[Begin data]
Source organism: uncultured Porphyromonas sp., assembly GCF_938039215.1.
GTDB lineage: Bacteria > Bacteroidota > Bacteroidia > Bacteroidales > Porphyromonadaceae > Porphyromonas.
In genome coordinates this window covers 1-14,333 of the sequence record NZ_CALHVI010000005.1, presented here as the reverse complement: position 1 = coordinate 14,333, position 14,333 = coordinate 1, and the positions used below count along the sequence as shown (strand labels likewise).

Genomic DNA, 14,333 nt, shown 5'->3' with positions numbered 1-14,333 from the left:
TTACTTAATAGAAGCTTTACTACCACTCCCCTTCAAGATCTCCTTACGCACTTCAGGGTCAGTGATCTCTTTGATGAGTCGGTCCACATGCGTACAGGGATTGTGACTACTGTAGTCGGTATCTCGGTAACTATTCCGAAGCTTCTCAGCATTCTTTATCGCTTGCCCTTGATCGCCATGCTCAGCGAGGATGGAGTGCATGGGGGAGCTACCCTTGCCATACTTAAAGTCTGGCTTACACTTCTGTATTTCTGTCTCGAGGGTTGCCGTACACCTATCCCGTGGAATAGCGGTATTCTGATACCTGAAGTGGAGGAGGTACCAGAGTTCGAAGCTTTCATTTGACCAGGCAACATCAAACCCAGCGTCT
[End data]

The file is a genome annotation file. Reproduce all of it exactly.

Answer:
Source organism: uncultured Porphyromonas sp., assembly GCF_938039215.1.
GTDB lineage: Bacteria > Bacteroidota > Bacteroidia > Bacteroidales > Porphyromonadaceae > Porphyromonas.
In genome coordinates this window covers 1-14,333 of the sequence record NZ_CALHVI010000005.1, presented here as the reverse complement: position 1 = coordinate 14,333, position 14,333 = coordinate 1, and the positions used below count along the sequence as shown (strand labels likewise).

Genomic DNA, 14,333 nt, shown 5'->3' with positions numbered 1-14,333 from the left:
TTACTTAATAGAAGCTTTACTACCACTCCCCTTCAAGATCTCCTTACGCACTTCAGGGTCAGTGATCTCTTTGATGAGTCGGTCCACATGCGTACAGGGATTGTGACTACTGTAGTCGGTATCTCGGTAACTATTCCGAAGCTTCTCAGCATTCTTTATCGCTTGCCCTTGATCGCCATGCTCAGCGAGGATGGAGTGCATGGGGGAGCTACCCTTGCCATACTTAAAGTCTGGCTTACACTTCTGTATTTCTGTCTCGAGGGTTGCCGTACACCTATCCCGTGGAATAGCGGTATTCTGATACCTGAAGTGGAGGAGGTACCAGAGTTCGAAGCTTTCATTTGACCAGGCAACATCAAACCCAGCGTCT